Unsettled politics then and now. Russians leaving the country to settle here there and everywhere. The ones who stay behind still deal with a struggling economy and political uncertainty. A reasonable quality of life for all remains elusive. No small wonder for the musical moaning interactive art show.

Check out these interesting descriptions of 'Russian building characteristics' in St. Petersburg. The family I stayed with lived in an old, rundown residential region building. I celebrated my 39th birthday in their tiny apartment. This birthday was not a milestone, yet remains memorable for the love, kindness and generosity showered on me by my host family; as well as the smiles, flowers and birthday greetings from all who attended the party. We ate way too much delicious home-cooked food. Dessert was a meringue and chocolate pudding cake called 'The Castle Walls Come Tumbling Down'. We drank too much (vodka and black market Pepsi) and reveled late into the night - laughing, singing and trying to communicate in English and Russian.

From the two narrow balconies of their place, the lot of us could enjoy breathtaking views of the Neva River, replete with drawbridges, small boats, huge barges and the city's panorama rimming the waterway.
As we stood and watched the parade of lights and boats on the river, we could embrace in a shared silence - our newfound friendship.

I miss those people, and wonder where they all are now, what they're doing, etc...
Without a doubt, they have stories to tell and emotions to express.
Perhaps a few will attend the art show.

Thursday, September 21, 2006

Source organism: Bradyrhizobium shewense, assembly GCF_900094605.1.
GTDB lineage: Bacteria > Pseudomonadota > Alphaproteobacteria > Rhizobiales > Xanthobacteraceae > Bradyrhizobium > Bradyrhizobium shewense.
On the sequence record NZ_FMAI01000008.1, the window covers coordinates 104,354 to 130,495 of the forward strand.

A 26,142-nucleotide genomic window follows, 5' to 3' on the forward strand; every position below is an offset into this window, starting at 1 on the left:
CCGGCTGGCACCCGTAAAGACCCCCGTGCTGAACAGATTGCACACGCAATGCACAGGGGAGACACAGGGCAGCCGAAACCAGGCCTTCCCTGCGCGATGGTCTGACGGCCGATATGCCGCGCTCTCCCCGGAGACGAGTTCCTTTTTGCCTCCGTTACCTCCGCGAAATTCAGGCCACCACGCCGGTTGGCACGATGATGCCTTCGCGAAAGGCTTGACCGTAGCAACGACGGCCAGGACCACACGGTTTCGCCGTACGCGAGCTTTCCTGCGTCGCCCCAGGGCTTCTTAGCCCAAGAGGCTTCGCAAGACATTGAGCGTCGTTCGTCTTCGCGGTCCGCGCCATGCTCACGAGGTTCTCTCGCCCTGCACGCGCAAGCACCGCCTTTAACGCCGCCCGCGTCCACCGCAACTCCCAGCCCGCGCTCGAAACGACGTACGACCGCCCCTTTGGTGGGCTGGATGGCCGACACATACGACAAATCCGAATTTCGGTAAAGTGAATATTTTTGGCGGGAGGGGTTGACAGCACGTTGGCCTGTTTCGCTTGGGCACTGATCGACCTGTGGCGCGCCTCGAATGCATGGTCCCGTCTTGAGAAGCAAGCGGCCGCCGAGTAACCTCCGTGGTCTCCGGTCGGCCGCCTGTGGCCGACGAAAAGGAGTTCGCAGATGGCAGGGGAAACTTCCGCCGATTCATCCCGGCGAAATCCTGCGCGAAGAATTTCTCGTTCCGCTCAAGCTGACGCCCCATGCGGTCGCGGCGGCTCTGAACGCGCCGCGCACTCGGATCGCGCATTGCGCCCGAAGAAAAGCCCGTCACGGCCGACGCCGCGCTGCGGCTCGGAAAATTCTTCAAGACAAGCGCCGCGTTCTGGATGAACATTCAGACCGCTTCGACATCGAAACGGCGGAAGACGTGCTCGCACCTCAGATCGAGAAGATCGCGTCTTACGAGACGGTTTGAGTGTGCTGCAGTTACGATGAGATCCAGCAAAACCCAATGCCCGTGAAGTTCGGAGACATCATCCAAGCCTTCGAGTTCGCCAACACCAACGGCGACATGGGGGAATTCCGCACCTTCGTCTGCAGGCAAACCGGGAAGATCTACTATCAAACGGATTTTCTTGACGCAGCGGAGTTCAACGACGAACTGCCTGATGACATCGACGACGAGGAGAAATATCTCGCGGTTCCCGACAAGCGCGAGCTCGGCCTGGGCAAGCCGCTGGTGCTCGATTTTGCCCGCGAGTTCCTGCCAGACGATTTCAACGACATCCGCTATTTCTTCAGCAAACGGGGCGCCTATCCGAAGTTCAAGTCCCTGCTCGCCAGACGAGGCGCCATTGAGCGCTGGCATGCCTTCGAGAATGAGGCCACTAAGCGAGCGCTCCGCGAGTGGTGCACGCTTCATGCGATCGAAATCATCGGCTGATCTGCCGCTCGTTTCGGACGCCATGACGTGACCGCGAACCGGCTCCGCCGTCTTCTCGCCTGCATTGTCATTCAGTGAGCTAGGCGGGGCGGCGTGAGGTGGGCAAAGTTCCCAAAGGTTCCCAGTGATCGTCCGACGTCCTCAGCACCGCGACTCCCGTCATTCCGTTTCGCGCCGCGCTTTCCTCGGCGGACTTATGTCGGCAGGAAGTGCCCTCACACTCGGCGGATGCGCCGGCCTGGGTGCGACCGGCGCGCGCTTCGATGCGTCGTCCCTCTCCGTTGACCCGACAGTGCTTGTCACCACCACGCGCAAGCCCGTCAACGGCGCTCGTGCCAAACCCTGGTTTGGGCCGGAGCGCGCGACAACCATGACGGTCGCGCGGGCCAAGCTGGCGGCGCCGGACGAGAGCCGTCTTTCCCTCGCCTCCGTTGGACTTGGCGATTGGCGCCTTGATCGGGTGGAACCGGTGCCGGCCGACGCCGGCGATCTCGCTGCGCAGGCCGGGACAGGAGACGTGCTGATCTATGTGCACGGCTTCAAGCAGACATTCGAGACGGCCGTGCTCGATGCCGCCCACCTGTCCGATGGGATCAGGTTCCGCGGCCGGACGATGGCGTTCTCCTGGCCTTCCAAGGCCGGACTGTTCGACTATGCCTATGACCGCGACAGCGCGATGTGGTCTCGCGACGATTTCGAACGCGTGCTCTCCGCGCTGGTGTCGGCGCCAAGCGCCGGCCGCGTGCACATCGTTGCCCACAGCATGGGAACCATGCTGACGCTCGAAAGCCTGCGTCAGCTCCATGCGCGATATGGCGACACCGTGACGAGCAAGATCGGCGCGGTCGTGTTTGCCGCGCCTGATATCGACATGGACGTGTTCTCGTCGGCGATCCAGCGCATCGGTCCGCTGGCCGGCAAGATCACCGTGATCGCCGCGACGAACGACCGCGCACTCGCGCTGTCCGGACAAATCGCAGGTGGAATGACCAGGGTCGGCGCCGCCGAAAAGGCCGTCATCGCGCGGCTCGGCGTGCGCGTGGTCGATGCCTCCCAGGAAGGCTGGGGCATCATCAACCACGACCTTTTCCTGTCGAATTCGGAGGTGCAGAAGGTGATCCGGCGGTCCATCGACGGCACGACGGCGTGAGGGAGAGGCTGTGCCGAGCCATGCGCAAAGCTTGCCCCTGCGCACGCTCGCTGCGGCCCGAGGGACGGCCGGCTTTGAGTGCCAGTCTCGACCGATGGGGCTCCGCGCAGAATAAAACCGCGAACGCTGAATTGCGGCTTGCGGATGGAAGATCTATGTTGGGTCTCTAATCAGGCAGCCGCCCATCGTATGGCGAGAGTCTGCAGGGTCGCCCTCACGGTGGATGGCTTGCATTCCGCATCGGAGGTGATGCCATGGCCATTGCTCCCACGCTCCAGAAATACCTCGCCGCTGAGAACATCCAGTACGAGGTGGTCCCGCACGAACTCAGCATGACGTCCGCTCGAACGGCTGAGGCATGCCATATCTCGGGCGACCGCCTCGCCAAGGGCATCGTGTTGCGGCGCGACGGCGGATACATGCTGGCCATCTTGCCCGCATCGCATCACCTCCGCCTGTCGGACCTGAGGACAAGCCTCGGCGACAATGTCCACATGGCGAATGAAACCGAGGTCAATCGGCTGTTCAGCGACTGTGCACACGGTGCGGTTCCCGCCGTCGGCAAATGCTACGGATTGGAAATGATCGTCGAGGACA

when you wish upon a star...

Earlier tonight, I was in my car heading home after Dinner Book Club (yes, I'm in a book club and we eat dinner as we discuss the monthly read). I had moody acoustic guitar music in the car cd player; a dusky light was falling on the pines, oaks, hills and ravine. Idyllic. With few cars on the road - it was a pleasant drive indeed.

The sun had just set and night was movin' in.
I happened to look up from the curvy mountain road just for a moment to see a shooting star zip through the blank slate of the early evening sky.
Its descent was not so much shooting as falling. Dribbling down rather clumsily in a slowish arc describes it best, actually. Nevertheless, it was charming.

Take the time to do a bit of star-gazing, and you can witness meteors dropping from the night sky with some frequency. The idea of witnessing careening meteors isn't terribly dreamy or wistful; hence the more romantic notion of 'falling' or 'shooting' stars. Each time I see one I'm taken aback, usually with a mini, yet audible, gasp. To see a shooting star really is such a special treat, isn't it? For me, sighting one always feels like I'm sharing a one-on-one secret with the heavens...

Finding a great online image of a single shooting star isn't easy, so I opted for something even better: the most delightful star song of all time.

Bonus: A shooting star story (if you have an extra 22 minutes 24 seconds to sit idly at the computer, enjoy Hergé's TinTin and don't mind that he isn't speaking French...).

Tuesday, September 19, 2006


I can't decide whether or not to get into making and trading ATCs.

I've known people who have done (are still doing?) mail art, and this seems to be an extension of that art form.